Published: April 17, 2012
The art of Edouard Vuillard (1868‱940) †a painter who began his career as a member of the Nabi group of avant-garde artists in Paris in the 1890s †will be celebrated at The Jewish Museum in the first major solo, New York exhibition of the French artist’s work in more than 20 years. “Edouard Vuillard: A Painter and His Muses, 1890‱940” will include more than 50 paintings, as well as a selection of prints, photographs and documents exploring the crucial role played by the patrons, dealers and muses who comprised Vuillard’s circle.
On view May 4⁓eptember 23, the exhibition will examine the prominence of key players in the cultural milieu of modern Paris, many of them Jewish, and their influence on Vuillard’s professional and private life. The exhibition explores Vuillard’s continuing significance from the turn of the Twentieth Century to the onset of World War II. “Edouard Vuillard: A Painter and His Muses” brings together works from public and private collections in the United States and Europe. A quarter of the paintings have never been exhibited publicly in America before.
Vuillard’s career spans 50 years, from the fin-de-siècle to the German occupation of France. During his lifetime, Paris was the capital of the international avant-garde, the laboratory of new styles in art, music, poetry and prose. Vuillard was at the heart of this creative ferment. In these decades, the work of vanguard artists was supported by collectors, gallerists, publishers and theater impresarios who encouraged modernist cultural experiments.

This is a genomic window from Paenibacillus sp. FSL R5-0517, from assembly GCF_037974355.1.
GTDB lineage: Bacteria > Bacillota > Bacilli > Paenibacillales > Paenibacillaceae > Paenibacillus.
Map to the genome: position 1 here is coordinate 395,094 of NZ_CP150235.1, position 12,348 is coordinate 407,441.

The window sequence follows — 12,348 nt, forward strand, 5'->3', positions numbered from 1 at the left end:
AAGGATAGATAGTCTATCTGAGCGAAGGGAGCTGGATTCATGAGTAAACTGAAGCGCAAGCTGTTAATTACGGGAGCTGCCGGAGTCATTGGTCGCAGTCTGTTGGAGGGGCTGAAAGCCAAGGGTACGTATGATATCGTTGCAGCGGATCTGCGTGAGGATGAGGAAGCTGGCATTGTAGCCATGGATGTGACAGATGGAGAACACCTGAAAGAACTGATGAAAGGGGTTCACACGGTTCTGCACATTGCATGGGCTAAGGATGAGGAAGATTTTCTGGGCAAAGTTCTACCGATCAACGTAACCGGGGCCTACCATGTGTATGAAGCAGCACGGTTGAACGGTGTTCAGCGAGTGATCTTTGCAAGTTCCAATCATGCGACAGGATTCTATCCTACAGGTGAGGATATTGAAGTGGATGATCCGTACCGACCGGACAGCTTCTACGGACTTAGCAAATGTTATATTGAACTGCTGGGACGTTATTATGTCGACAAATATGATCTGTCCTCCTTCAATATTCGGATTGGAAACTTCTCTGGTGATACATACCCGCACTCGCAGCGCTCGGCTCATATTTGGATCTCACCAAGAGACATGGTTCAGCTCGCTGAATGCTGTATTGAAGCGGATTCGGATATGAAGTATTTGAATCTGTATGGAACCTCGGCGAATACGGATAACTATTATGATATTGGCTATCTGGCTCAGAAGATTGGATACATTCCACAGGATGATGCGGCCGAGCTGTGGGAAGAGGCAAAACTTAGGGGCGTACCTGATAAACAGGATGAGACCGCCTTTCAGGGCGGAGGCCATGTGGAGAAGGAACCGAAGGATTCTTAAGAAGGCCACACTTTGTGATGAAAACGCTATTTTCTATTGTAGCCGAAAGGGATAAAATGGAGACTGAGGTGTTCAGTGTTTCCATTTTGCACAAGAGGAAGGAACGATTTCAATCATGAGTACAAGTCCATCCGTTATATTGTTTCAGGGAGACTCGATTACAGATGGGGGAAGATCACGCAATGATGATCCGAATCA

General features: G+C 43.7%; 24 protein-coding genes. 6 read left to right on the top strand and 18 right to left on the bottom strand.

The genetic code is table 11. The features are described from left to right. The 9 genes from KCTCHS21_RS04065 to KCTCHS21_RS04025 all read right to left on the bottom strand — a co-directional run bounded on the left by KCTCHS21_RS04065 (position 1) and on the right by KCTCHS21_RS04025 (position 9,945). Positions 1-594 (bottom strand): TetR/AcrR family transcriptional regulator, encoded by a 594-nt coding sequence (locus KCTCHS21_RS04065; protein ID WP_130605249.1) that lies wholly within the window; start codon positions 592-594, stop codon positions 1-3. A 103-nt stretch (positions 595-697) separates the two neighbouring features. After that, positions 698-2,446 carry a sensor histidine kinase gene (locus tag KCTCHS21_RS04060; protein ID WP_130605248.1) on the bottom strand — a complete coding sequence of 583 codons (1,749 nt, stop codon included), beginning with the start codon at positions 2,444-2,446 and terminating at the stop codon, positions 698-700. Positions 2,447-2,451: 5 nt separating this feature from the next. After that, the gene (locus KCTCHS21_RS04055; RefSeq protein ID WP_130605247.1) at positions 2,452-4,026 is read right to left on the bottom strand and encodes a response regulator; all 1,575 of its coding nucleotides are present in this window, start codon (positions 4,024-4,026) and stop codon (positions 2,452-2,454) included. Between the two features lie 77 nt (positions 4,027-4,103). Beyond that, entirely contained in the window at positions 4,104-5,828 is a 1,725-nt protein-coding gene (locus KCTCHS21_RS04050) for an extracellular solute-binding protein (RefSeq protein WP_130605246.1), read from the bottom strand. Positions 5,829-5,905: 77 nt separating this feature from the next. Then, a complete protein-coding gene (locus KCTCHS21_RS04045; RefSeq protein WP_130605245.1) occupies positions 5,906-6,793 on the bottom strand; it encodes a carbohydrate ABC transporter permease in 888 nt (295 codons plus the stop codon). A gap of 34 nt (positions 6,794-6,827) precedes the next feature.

Vuillard had unusually close and sustained relationships with his patrons; some became intimate and lifelong friends. In this glittering cultural milieu he became romantically involved with two fascinating women, Misia Natanson and Lucy Hessel, each of whom served as both patron and muse.
The exhibition traces the entire arc of Vuillard’s career, in which he pursued painterly experimentation in color, media and ambience, especially in portraiture. It presents a selection from all stages of Vuillard’s long creative activity and is divided into the various phases of the artist’s career.
He established his signature themes †interiors and the depiction of modern life †in the 1890s. As his style evolved, he continued to use pattern, texture and the framing device of windows, doors and mirrors, while extending his repertoire to the genres of landscape, still life and especially portraiture.
Vuillard’s late portraits are a revelation †among the great examples in the Twentieth Century and of dazzling virtuosity. Experimental, yet deeply committed to the Old Masters throughout his life, Vuillard maintained a continual tension in his work between tradition and modernism.
After 1900 Vuillard joined the Bernheim-Jeune gallery, one of the most prestigious venues for modern art in Paris, and began to expand his clientele. The gallery was managed by Jos Hessel and his cousins Gaston and Josse Bernheim. Hessel arranged the first group exhibition of the Nabis (a group of artists) there in April 1900. He was to remain Vuillard’s principal dealer and close friend for the next 40 years.
“Edouard Vuillard: A Painter and His Muses, 1890‱940” was organized by Stephen Brown, assistant curator, The Jewish Museum, in consultation with Norman Kleeblatt, Susan and Elihu Rose chief curator.
In conjunction with the exhibition, The Jewish Museum and Yale University Press are co-publishing Edouard Vuillard: A Painter and His Muses, 1890‱940 by Stephen Brown with an essay by Richard R. Brettell. The 144-page catalog will be available worldwide and at The Jewish Museum’s Cooper Shop for $45.
The Jewish Museum is at 1109 Fifth Avenue at 92nd Street. For information, 212-423-3200 or www.thejewishmuseum.org .
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